Penn State Hoops Player Trying Jump To NFL

Ross Travis hopes to become the next pro tight end with a strong basketball background. But he has not played football since ninth grade.

See Travis’ monster dunk over Purdue 7-foot center A.J. Hammons.

You can add another name to the list of former Nittany Lions hoping to latch on with NFL teams this spring. This particular athlete will be looking to … well … rebound after a difficult senior season at Penn State.

Ross Travis, who wrapped up his four-year Penn State basketball career last month, has decided to give football a shot. And the 6-foot-7, 230-pounder isn't even bothering with trying the college game.

“This has always been something that's been in the back of my mind,” Travis said. Later, he added, “The opportunity presented itself after basketball season, and I knew I had to take it.”

Travis, who has not played football competitively since ninth grade, believes he has a chance to play tight end in the NFL. He points to round-ballers turned football players Jimmy Graham, Julius Thomas and Antonio Gates as role models, though of the three only Graham arrived in the NFL without ever spending time on the college gridiron.

Travis finished his career as Penn State's third all-time rebounder, and was known for his physical style of play. He would often snare a carom with one hand and then clear space with his elbows. He also had a flair for impressive dunks (see above).

But his offensive skills never materialized for the Lions, evidenced by the fact that he shot 21 percent from the 3-point line and 33 percent from the free-throw line as a senior.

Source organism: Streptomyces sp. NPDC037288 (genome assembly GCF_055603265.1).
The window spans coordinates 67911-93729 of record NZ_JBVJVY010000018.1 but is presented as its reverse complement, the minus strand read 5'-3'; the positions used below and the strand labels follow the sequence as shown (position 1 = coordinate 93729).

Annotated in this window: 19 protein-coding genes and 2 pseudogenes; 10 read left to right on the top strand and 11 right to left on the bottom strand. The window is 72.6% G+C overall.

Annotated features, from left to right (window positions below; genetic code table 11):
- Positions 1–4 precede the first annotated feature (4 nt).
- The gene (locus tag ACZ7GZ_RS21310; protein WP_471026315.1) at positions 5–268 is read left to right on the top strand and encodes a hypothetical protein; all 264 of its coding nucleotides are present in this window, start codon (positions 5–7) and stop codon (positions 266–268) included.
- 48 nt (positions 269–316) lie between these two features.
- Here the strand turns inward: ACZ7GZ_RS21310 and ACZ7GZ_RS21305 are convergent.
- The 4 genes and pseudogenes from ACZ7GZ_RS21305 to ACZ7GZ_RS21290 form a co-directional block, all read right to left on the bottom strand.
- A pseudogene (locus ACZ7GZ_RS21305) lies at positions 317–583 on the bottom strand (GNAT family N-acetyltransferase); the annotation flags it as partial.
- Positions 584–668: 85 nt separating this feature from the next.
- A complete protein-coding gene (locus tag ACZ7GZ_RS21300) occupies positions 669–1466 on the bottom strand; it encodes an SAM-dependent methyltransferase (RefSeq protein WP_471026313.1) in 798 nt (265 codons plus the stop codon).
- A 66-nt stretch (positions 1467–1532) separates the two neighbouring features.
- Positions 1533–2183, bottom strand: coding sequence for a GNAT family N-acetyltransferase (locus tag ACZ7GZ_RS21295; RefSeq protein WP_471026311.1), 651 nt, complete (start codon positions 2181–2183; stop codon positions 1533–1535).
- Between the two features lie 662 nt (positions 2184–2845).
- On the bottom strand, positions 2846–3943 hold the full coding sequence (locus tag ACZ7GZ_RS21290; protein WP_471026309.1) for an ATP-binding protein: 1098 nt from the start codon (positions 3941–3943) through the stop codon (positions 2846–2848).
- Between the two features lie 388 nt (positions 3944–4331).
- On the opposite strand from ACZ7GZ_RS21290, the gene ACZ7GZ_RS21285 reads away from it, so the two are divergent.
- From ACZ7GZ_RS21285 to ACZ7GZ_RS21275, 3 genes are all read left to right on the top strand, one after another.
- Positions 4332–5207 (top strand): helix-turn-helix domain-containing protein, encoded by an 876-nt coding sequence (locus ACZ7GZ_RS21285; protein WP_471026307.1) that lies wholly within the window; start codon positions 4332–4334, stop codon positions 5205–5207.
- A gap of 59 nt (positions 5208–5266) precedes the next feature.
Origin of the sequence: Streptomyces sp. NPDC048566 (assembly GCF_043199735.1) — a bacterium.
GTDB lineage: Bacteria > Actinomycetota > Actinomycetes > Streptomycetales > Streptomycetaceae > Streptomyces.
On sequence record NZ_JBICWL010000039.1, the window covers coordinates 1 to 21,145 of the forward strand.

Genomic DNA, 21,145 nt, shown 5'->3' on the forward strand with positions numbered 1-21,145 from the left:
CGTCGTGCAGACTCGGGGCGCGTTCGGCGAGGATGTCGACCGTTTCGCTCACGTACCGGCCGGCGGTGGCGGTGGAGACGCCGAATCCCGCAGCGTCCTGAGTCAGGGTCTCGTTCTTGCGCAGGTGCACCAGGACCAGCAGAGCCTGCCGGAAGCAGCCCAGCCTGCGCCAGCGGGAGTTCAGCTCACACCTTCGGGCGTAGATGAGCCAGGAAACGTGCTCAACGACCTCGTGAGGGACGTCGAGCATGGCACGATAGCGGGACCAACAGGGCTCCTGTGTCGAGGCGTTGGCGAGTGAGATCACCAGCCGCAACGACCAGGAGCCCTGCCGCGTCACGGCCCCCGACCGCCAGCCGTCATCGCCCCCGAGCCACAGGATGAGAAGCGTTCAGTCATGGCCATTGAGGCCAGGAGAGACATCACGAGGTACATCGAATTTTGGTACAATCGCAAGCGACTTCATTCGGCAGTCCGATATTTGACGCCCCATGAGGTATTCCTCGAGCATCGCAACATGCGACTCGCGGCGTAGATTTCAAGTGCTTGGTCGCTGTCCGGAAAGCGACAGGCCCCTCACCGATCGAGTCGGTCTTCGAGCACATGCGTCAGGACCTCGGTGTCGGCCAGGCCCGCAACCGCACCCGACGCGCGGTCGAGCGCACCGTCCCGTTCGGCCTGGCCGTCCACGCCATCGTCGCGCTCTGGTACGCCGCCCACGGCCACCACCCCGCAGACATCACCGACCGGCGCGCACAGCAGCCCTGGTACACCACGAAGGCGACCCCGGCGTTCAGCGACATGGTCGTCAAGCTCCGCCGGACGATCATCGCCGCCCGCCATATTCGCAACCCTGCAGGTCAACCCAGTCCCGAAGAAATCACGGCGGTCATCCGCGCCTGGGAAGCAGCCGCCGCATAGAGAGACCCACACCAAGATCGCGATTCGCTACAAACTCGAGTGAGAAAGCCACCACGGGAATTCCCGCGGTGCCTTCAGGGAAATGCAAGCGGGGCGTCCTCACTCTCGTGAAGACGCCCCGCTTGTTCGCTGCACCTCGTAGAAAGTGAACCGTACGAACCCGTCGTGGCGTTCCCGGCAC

Travis sees similarities between himself and the three aforementioned NFL tight ends when it comes to their respective basketball backgrounds.

“A lot of us have the same stat lines,” he said. “We weren't all great scorers but we were all terrific rebounders, and we didn't mind sticking our nose into things and getting a little dirty on the court, and we didn't mind the physicality,” he said. “I think that's going to be the part that for me transitions over there the best. That shouldn't be an issue for me at all.”

Travis was approached by agents Brett Senior and Casey Muir of Tier 1 Sports shortly after PSU's basketball season ended with a loss to Purdue at the Big Ten Tournament. Travis played his best basketball of the season in Chicago.

Senior is a State College native who has a long history of representing former Penn State football players, and wanted to know if Travis had any interest in playing the sport.

Since he had one season of collegiate football eligibility remaining, Travis talked to Nittany Lion gridiron coach James Franklin about the possibility of using it at PSU or another school.

But he ultimately decided that he did not want to commit to spending the entire fall semester at a college, in case football did not work out.

“I just felt it was a better route, to go big, or, if it doesn't work, I can go and play basketball overseas,” Travis said.

Travis just began seriously training for football about a week ago. He said he has already worked out for “quite a few” NFL teams, but declined to give further details. He'd like to bulk up to between 235 and 240 pounds.

He intends to work out with as many teams as possible leading up to the NFL Draft, which runs from April 30-May 2.

If he is not selected, his combination of size and athletic ability will almost certainly prompt teams to look at him as an undrafted free agent. However things play out, the 22-year-old wants to be able to look back and say he gave the NFL a shot.

“You only live once, so I decided to go for it,” Travis said.

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